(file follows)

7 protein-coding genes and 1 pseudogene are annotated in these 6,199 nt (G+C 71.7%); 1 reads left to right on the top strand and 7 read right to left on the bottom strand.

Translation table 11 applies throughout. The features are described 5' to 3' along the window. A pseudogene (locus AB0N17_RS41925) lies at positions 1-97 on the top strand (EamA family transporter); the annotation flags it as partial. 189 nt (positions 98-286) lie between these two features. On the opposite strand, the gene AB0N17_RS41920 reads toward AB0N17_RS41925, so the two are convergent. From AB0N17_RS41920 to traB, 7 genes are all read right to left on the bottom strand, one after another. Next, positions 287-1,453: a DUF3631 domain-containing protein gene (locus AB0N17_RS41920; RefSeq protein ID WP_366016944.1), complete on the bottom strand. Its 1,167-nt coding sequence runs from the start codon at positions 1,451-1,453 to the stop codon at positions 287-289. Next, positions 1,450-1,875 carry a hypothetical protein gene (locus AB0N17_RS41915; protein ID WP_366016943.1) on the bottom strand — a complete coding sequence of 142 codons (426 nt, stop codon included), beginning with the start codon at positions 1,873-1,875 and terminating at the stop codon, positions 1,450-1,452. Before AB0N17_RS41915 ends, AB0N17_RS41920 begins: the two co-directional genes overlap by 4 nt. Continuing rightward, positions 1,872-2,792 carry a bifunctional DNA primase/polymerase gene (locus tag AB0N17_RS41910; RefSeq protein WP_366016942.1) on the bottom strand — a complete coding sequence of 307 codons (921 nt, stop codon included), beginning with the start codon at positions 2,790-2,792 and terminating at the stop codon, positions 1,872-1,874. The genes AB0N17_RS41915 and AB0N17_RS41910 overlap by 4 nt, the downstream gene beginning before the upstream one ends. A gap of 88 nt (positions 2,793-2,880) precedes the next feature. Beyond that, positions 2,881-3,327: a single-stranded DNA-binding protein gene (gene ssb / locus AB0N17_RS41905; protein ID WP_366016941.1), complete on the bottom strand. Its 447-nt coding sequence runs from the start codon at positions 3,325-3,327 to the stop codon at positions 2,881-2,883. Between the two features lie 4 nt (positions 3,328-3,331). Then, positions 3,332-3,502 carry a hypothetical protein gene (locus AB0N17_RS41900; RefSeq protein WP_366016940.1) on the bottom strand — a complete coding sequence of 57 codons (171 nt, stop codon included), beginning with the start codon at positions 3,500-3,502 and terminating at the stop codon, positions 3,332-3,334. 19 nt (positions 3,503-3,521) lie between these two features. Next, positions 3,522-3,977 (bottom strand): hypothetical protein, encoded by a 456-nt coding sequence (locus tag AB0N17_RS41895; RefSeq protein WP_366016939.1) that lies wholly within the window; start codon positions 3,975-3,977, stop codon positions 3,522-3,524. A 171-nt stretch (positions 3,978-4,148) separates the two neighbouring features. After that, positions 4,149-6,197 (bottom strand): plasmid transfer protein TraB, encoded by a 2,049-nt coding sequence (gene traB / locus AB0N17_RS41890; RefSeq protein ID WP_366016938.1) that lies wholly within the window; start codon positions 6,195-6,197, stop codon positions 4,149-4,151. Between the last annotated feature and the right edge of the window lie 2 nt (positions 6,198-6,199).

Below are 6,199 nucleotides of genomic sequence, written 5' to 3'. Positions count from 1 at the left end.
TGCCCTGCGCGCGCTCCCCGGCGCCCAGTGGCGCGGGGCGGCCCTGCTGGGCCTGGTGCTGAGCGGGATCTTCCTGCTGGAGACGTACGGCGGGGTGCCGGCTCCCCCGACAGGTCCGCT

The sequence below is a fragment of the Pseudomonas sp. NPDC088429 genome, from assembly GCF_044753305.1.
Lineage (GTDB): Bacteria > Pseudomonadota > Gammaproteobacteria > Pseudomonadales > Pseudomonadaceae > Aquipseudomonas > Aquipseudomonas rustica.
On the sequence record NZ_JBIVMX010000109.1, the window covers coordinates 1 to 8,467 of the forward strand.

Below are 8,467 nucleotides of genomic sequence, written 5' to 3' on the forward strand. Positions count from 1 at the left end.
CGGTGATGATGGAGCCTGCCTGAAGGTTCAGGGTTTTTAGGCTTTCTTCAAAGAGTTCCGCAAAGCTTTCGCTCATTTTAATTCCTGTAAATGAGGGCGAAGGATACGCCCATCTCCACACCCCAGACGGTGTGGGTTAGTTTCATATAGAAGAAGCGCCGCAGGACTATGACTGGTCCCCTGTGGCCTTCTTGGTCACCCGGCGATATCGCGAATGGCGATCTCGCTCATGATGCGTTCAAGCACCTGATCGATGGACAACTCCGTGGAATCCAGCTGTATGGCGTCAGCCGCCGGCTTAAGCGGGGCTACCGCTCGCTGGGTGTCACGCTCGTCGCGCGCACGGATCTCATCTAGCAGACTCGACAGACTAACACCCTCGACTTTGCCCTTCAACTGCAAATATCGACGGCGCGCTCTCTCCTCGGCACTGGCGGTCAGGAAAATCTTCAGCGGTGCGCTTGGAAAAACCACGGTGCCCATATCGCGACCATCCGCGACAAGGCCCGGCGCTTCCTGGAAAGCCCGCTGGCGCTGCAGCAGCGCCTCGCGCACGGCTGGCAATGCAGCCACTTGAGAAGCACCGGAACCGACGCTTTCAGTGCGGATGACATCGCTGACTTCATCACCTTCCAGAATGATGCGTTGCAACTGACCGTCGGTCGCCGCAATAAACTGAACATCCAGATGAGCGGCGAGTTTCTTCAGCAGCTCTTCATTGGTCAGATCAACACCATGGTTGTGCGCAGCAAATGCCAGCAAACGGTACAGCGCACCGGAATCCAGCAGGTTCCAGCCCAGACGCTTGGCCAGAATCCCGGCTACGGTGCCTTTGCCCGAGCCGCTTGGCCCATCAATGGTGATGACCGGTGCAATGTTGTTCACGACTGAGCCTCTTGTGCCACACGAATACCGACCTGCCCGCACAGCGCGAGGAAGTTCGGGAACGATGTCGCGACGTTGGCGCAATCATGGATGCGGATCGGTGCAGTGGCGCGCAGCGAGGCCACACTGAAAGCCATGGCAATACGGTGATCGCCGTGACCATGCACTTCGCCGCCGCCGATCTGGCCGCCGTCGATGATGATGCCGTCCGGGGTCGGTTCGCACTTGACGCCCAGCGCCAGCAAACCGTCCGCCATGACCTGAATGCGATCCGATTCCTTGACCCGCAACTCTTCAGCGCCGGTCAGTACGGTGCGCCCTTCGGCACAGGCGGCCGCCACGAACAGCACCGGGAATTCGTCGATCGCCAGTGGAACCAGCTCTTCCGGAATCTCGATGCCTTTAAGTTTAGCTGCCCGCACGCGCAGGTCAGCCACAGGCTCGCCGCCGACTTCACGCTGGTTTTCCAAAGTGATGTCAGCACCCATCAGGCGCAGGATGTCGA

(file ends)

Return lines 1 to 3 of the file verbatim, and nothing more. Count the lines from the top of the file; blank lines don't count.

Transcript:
7 protein-coding genes and 1 pseudogene are annotated in these 6,199 nt (G+C 71.7%); 1 reads left to right on the top strand and 7 read right to left on the bottom strand.

Translation table 11 applies throughout. The features are described 5' to 3' along the window. A pseudogene (locus AB0N17_RS41925) lies at positions 1-97 on the top strand (EamA family transporter); the annotation flags it as partial. 189 nt (positions 98-286) lie between these two features. On the opposite strand, the gene AB0N17_RS41920 reads toward AB0N17_RS41925, so the two are convergent. From AB0N17_RS41920 to traB, 7 genes are all read right to left on the bottom strand, one after another. Next, positions 287-1,453: a DUF3631 domain-containing protein gene (locus AB0N17_RS41920; RefSeq protein ID WP_366016944.1), complete on the bottom strand. Its 1,167-nt coding sequence runs from the start codon at positions 1,451-1,453 to the stop codon at positions 287-289. Next, positions 1,450-1,875 carry a hypothetical protein gene (locus AB0N17_RS41915; protein ID WP_366016943.1) on the bottom strand — a complete coding sequence of 142 codons (426 nt, stop codon included), beginning with the start codon at positions 1,873-1,875 and terminating at the stop codon, positions 1,450-1,452. Before AB0N17_RS41915 ends, AB0N17_RS41920 begins: the two co-directional genes overlap by 4 nt. Continuing rightward, positions 1,872-2,792 carry a bifunctional DNA primase/polymerase gene (locus tag AB0N17_RS41910; RefSeq protein WP_366016942.1) on the bottom strand — a complete coding sequence of 307 codons (921 nt, stop codon included), beginning with the start codon at positions 2,790-2,792 and terminating at the stop codon, positions 1,872-1,874. The genes AB0N17_RS41915 and AB0N17_RS41910 overlap by 4 nt, the downstream gene beginning before the upstream one ends. A gap of 88 nt (positions 2,793-2,880) precedes the next feature. Beyond that, positions 2,881-3,327: a single-stranded DNA-binding protein gene (gene ssb / locus AB0N17_RS41905; protein ID WP_366016941.1), complete on the bottom strand. Its 447-nt coding sequence runs from the start codon at positions 3,325-3,327 to the stop codon at positions 2,881-2,883. Between the two features lie 4 nt (positions 3,328-3,331). Then, positions 3,332-3,502 carry a hypothetical protein gene (locus AB0N17_RS41900; RefSeq protein WP_366016940.1) on the bottom strand — a complete coding sequence of 57 codons (171 nt, stop codon included), beginning with the start codon at positions 3,500-3,502 and terminating at the stop codon, positions 3,332-3,334. 19 nt (positions 3,503-3,521) lie between these two features. Next, positions 3,522-3,977 (bottom strand): hypothetical protein, encoded by a 456-nt coding sequence (locus tag AB0N17_RS41895; RefSeq protein WP_366016939.1) that lies wholly within the window; start codon positions 3,975-3,977, stop codon positions 3,522-3,524. A 171-nt stretch (positions 3,978-4,148) separates the two neighbouring features. After that, positions 4,149-6,197 (bottom strand): plasmid transfer protein TraB, encoded by a 2,049-nt coding sequence (gene traB / locus AB0N17_RS41890; RefSeq protein ID WP_366016938.1) that lies wholly within the window; start codon positions 6,195-6,197, stop codon positions 4,149-4,151. Between the last annotated feature and the right edge of the window lie 2 nt (positions 6,198-6,199).

Below are 6,199 nucleotides of genomic sequence, written 5' to 3'. Positions count from 1 at the left end.